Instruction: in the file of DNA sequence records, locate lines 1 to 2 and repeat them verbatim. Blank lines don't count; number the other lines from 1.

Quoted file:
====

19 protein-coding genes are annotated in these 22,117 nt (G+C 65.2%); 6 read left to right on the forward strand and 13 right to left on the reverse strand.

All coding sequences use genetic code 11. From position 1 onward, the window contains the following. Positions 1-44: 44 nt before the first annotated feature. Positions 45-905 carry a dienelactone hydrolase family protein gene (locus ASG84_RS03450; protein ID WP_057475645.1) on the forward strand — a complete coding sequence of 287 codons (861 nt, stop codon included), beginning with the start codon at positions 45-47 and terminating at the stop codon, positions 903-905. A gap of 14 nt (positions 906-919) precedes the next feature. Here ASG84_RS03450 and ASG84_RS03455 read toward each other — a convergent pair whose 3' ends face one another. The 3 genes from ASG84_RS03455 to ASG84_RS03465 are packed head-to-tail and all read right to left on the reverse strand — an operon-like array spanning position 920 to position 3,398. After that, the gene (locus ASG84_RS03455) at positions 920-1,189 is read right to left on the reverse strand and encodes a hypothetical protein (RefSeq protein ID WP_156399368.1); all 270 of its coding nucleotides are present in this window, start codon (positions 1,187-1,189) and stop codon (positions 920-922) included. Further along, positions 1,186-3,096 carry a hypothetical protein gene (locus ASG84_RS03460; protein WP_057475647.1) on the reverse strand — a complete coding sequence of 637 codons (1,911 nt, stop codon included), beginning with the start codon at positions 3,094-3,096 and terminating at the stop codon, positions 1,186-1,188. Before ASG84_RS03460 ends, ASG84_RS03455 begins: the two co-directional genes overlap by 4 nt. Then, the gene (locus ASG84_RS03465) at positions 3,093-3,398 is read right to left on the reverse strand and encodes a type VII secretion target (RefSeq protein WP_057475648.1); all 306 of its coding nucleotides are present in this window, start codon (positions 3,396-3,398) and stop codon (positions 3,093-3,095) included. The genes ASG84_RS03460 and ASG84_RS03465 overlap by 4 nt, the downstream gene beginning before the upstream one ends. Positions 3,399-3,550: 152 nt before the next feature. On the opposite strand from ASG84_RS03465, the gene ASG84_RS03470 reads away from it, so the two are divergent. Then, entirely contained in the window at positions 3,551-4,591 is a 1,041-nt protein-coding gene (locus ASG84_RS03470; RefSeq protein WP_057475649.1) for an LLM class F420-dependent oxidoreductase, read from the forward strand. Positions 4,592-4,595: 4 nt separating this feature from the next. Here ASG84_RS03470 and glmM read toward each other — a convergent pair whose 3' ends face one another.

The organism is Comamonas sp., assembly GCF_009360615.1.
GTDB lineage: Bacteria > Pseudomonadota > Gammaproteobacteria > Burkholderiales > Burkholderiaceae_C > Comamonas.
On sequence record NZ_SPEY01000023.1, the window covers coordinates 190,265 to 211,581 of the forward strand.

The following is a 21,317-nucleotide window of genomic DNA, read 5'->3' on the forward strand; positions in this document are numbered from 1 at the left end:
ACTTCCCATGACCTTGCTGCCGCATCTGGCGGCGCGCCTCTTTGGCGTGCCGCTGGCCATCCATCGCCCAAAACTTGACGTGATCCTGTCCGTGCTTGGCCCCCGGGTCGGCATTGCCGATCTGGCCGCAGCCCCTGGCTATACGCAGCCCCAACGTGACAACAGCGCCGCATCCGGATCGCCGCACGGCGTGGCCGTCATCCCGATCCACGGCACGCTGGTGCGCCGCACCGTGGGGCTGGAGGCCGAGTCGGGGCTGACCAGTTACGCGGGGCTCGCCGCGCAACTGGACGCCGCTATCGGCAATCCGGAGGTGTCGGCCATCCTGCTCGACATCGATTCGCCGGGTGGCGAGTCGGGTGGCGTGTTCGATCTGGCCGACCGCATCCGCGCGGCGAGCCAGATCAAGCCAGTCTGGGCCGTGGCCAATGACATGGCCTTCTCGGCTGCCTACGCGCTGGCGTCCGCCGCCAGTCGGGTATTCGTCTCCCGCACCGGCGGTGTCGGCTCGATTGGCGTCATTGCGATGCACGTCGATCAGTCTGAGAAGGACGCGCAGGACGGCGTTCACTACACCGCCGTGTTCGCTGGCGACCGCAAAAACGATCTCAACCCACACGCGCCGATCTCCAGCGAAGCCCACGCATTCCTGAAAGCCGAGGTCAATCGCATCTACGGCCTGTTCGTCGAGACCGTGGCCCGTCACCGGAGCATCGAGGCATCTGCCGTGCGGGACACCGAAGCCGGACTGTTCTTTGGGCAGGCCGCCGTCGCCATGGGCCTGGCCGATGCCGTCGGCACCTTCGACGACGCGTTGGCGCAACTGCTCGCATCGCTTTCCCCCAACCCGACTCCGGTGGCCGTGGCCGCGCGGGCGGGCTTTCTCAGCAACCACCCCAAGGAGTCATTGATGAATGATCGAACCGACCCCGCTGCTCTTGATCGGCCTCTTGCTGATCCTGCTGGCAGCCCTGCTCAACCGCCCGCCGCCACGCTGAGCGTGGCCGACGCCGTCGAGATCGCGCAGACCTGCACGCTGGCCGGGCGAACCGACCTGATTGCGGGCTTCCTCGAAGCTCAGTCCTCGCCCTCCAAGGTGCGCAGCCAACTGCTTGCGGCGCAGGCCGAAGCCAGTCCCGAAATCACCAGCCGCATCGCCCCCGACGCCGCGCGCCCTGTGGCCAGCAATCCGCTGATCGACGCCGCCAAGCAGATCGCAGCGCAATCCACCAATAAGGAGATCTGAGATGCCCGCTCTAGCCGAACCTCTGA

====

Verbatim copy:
19 protein-coding genes are annotated in these 22,117 nt (G+C 65.2%); 6 read left to right on the forward strand and 13 right to left on the reverse strand.

All coding sequences use genetic code 11. From position 1 onward, the window contains the following. Positions 1-44: 44 nt before the first annotated feature. Positions 45-905 carry a dienelactone hydrolase family protein gene (locus ASG84_RS03450; protein ID WP_057475645.1) on the forward strand — a complete coding sequence of 287 codons (861 nt, stop codon included), beginning with the start codon at positions 45-47 and terminating at the stop codon, positions 903-905. A gap of 14 nt (positions 906-919) precedes the next feature. Here ASG84_RS03450 and ASG84_RS03455 read toward each other — a convergent pair whose 3' ends face one another. The 3 genes from ASG84_RS03455 to ASG84_RS03465 are packed head-to-tail and all read right to left on the reverse strand — an operon-like array spanning position 920 to position 3,398. After that, the gene (locus ASG84_RS03455) at positions 920-1,189 is read right to left on the reverse strand and encodes a hypothetical protein (RefSeq protein ID WP_156399368.1); all 270 of its coding nucleotides are present in this window, start codon (positions 1,187-1,189) and stop codon (positions 920-922) included. Further along, positions 1,186-3,096 carry a hypothetical protein gene (locus ASG84_RS03460; protein WP_057475647.1) on the reverse strand — a complete coding sequence of 637 codons (1,911 nt, stop codon included), beginning with the start codon at positions 3,094-3,096 and terminating at the stop codon, positions 1,186-1,188. Before ASG84_RS03460 ends, ASG84_RS03455 begins: the two co-directional genes overlap by 4 nt. Then, the gene (locus ASG84_RS03465) at positions 3,093-3,398 is read right to left on the reverse strand and encodes a type VII secretion target (RefSeq protein WP_057475648.1); all 306 of its coding nucleotides are present in this window, start codon (positions 3,396-3,398) and stop codon (positions 3,093-3,095) included. The genes ASG84_RS03460 and ASG84_RS03465 overlap by 4 nt, the downstream gene beginning before the upstream one ends. Positions 3,399-3,550: 152 nt before the next feature. On the opposite strand from ASG84_RS03465, the gene ASG84_RS03470 reads away from it, so the two are divergent. Then, entirely contained in the window at positions 3,551-4,591 is a 1,041-nt protein-coding gene (locus ASG84_RS03470; RefSeq protein WP_057475649.1) for an LLM class F420-dependent oxidoreductase, read from the forward strand. Positions 4,592-4,595: 4 nt separating this feature from the next. Here ASG84_RS03470 and glmM read toward each other — a convergent pair whose 3' ends face one another.